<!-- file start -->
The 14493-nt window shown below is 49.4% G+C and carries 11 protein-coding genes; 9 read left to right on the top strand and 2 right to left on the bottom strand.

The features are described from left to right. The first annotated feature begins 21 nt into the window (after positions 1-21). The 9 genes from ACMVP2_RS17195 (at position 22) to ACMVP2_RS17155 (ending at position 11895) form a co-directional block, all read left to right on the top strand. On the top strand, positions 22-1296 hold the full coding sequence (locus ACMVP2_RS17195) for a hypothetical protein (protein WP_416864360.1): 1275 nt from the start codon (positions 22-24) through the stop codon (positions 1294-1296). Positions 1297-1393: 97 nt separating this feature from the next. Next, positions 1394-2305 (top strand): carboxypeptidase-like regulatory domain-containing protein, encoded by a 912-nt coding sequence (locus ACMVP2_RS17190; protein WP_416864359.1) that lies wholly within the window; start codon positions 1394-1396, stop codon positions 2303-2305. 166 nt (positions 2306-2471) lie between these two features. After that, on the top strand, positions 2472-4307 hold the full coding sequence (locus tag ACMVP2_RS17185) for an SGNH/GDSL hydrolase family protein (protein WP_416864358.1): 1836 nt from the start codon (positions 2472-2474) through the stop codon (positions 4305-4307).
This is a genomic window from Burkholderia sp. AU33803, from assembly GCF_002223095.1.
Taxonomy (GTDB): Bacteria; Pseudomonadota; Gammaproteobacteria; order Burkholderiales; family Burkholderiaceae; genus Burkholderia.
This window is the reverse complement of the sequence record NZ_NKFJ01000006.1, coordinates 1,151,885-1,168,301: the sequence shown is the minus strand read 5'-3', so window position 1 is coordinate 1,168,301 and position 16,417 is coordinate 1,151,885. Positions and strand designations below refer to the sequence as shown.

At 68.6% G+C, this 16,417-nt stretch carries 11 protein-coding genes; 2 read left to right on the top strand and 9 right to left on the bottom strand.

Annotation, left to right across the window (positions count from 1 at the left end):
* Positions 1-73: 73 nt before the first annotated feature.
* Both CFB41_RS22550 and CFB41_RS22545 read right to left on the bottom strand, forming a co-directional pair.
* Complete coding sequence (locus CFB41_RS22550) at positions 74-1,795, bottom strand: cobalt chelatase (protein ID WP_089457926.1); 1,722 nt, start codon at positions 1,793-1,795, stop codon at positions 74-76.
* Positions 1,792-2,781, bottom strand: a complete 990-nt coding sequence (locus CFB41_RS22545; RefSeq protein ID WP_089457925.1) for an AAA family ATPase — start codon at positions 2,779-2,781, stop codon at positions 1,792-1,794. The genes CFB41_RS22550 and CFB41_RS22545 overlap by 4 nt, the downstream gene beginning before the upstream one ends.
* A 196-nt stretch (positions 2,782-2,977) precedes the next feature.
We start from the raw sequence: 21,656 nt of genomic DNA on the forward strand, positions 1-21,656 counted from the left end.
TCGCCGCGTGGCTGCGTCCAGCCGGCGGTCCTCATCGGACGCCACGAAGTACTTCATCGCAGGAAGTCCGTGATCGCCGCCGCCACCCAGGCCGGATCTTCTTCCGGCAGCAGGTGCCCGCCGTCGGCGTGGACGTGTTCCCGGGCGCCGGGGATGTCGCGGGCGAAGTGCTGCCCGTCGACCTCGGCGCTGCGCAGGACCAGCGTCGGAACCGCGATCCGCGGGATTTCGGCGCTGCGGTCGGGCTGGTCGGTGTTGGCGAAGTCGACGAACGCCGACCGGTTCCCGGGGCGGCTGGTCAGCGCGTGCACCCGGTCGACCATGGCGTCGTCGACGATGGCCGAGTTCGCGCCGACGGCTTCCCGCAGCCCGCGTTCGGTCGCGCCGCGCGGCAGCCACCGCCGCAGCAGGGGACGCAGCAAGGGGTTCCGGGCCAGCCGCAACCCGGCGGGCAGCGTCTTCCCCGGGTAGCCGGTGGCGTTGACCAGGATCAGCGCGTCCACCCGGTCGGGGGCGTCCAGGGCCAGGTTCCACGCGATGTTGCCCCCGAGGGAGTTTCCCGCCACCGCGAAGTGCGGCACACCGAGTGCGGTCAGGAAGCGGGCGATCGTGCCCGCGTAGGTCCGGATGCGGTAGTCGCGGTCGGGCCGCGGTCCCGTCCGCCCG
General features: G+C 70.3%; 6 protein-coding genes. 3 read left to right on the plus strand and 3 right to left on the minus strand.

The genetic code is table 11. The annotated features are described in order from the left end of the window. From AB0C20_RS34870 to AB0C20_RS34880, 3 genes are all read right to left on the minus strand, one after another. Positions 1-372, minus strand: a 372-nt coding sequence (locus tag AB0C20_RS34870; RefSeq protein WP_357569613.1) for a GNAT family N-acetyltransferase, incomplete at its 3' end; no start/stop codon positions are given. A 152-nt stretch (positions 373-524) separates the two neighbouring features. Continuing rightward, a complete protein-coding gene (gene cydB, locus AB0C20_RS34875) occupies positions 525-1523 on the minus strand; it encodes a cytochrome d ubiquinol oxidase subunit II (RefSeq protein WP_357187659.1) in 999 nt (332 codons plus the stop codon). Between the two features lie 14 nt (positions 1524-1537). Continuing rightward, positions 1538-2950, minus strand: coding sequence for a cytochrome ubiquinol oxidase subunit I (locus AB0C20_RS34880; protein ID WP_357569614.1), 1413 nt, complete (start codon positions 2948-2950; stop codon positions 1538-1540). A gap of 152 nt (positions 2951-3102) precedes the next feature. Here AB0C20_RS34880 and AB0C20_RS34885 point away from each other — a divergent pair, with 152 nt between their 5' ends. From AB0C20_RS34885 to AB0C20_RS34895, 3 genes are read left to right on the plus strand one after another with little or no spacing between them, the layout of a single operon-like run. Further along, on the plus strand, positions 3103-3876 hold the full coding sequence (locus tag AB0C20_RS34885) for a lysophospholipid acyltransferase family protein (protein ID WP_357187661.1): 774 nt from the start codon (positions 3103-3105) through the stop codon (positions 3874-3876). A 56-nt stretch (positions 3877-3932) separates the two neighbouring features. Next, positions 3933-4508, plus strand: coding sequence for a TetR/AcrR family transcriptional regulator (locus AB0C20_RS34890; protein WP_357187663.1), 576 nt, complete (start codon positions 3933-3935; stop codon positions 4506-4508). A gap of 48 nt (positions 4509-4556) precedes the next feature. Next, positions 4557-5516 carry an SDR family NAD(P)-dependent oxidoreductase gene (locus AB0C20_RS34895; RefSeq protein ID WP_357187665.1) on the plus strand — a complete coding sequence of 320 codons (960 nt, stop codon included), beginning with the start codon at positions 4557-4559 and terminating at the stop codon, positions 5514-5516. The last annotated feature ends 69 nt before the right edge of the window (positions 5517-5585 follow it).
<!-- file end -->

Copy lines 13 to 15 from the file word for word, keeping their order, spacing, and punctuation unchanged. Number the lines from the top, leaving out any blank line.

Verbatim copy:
We start from the raw sequence: 21,656 nt of genomic DNA on the forward strand, positions 1-21,656 counted from the left end.
TCGCCGCGTGGCTGCGTCCAGCCGGCGGTCCTCATCGGACGCCACGAAGTACTTCATCGCAGGAAGTCCGTGATCGCCGCCGCCACCCAGGCCGGATCTTCTTCCGGCAGCAGGTGCCCGCCGTCGGCGTGGACGTGTTCCCGGGCGCCGGGGATGTCGCGGGCGAAGTGCTGCCCGTCGACCTCGGCGCTGCGCAGGACCAGCGTCGGAACCGCGATCCGCGGGATTTCGGCGCTGCGGTCGGGCTGGTCGGTGTTGGCGAAGTCGACGAACGCCGACCGGTTCCCGGGGCGGCTGGTCAGCGCGTGCACCCGGTCGACCATGGCGTCGTCGACGATGGCCGAGTTCGCGCCGACGGCTTCCCGCAGCCCGCGTTCGGTCGCGCCGCGCGGCAGCCACCGCCGCAGCAGGGGACGCAGCAAGGGGTTCCGGGCCAGCCGCAACCCGGCGGGCAGCGTCTTCCCCGGGTAGCCGGTGGCGTTGACCAGGATCAGCGCGTCCACCCGGTCGGGGGCGTCCAGGGCCAGGTTCCACGCGATGTTGCCCCCGAGGGAGTTTCCCGCCACCGCGAAGTGCGGCACACCGAGTGCGGTCAGGAAGCGGGCGATCGTGCCCGCGTAGGTCCGGATGCGGTAGTCGCGGTCGGGCCGCGGTCCCGTCCGCCCG
General features: G+C 70.3%; 6 protein-coding genes. 3 read left to right on the plus strand and 3 right to left on the minus strand.